The pre-decided amount will be automatically debited from your bank account, and the amount will be transferred to the mutual fund scheme. After that, you will be allotted the mutual fund’s units at the current NAV, which the fund house declares every working day at the end of the day.
Difference between ULIP and SIP
A key distinction between Unit Linked Insurance Plans (ULIPs) and Systematic Investment Plans (SIPs) lies in their tax-saving attributes. ULIPs allow annual tax deductions up to ₹1.5 lakhs under Section 80C. SIPs, on the other hand, are regular investments in mutual funds that offer tax benefits only when invested via ELSS mutual funds.
Here is the quick difference between ULIP and SIP:
|Points of Difference
|Purpose of Scheme
|Life insurance cover and capital market investment scheme
|Mutual fund investment scheme
|Across equity or debt stocks or in a mix of both
|Type of scheme, which can be equity, debt, or hybrid funds
|The time period selected for life cover investment
|Not fixed and can be changed or paused at any time
|Not fixed except for three years for ELSS funds
|On premium amount, maturity amount, switching payments, top-up payments, and death benefits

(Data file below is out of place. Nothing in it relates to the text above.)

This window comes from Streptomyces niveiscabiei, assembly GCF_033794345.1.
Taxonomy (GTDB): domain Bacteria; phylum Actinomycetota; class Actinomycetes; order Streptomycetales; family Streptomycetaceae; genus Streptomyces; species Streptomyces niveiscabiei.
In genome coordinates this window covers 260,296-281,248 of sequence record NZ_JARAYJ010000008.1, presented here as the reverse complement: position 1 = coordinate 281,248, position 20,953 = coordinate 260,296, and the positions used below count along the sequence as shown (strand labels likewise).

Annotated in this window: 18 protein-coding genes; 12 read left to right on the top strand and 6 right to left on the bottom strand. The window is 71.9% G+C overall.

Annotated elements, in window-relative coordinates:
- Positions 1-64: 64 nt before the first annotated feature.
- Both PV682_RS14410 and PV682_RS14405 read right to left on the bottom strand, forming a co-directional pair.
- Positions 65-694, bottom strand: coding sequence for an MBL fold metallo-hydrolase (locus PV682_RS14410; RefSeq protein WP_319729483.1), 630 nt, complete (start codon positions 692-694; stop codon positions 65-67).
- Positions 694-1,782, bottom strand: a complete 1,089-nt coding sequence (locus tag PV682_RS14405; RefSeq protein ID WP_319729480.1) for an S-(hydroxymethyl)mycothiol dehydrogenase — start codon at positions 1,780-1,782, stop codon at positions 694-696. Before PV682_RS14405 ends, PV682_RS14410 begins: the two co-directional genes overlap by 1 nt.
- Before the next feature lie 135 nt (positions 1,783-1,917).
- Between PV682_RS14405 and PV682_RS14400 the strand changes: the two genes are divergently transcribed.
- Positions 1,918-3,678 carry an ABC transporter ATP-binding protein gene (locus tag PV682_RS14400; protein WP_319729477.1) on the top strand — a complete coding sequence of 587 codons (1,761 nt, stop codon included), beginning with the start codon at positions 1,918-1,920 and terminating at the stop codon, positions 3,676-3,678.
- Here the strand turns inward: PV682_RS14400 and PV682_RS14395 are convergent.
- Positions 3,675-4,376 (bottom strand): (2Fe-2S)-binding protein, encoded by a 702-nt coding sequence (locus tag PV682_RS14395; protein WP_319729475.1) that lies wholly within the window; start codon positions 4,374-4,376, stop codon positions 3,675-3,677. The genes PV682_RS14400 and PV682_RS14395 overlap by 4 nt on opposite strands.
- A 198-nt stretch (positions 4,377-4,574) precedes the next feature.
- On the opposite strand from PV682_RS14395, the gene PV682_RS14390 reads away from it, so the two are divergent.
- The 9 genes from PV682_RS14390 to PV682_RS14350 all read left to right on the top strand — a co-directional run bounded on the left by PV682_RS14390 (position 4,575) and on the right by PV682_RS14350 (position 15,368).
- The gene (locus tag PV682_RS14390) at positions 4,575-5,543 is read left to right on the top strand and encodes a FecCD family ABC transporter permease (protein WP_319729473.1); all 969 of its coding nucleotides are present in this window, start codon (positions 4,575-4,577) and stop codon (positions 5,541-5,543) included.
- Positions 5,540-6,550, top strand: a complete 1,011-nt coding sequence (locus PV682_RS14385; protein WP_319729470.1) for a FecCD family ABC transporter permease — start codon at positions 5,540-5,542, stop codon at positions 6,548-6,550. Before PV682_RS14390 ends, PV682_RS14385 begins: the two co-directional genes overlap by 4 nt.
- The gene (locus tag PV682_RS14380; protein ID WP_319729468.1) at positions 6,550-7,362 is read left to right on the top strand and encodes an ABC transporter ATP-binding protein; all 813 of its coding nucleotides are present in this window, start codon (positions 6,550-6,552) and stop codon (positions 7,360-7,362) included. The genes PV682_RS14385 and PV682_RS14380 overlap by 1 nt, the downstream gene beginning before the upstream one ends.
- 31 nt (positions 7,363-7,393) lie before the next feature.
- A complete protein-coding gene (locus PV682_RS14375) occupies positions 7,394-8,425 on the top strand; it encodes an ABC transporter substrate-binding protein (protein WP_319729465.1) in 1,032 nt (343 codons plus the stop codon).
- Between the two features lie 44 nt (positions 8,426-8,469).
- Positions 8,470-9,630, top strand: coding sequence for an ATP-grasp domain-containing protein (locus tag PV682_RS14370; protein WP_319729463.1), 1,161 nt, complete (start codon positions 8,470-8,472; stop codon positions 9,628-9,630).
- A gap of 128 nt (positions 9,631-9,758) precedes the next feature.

|Only on the invested amount in the ELSS funds
|Yes, with certain limitations
|Can be withdrawn at any time
|Possible except for ELSS funds
|Change in Amount
|Change in Scheme
|Sum assured or market-linked returns
|Only market-linked returns
|Insurance cover, market returns, and tax savings
ULIP vs SIP – Which is better?
Purpose of Scheme
The ULIP scheme serves the purpose of being an investment scheme and provides life insurance coverage. SIP is one method to invest in mutual funds that provides installment payment benefits.
In ULIP, the money collected from multiple investors is invested into different instruments, such as equity, debt, hybrid, etc., by the professional fund manager and in the life insurance. In SIP, the money collected from multiple investors is invested only in one type of mutual fund.
ULIPs have an installment period equal to the period selected for the life insurance coverage or can be less than that, which can range from five to seven years. SIPs do not have any fixed installment period and can be redeemed or paused at any time.
The maturity period of ULIP is five years from the date of the commencement, and you cannot redeem your investment before that period. There is no fixed maturity period or lock-in period in SIPs, as you can redeem your investment anytime if it is an open-ended mutual fund scheme.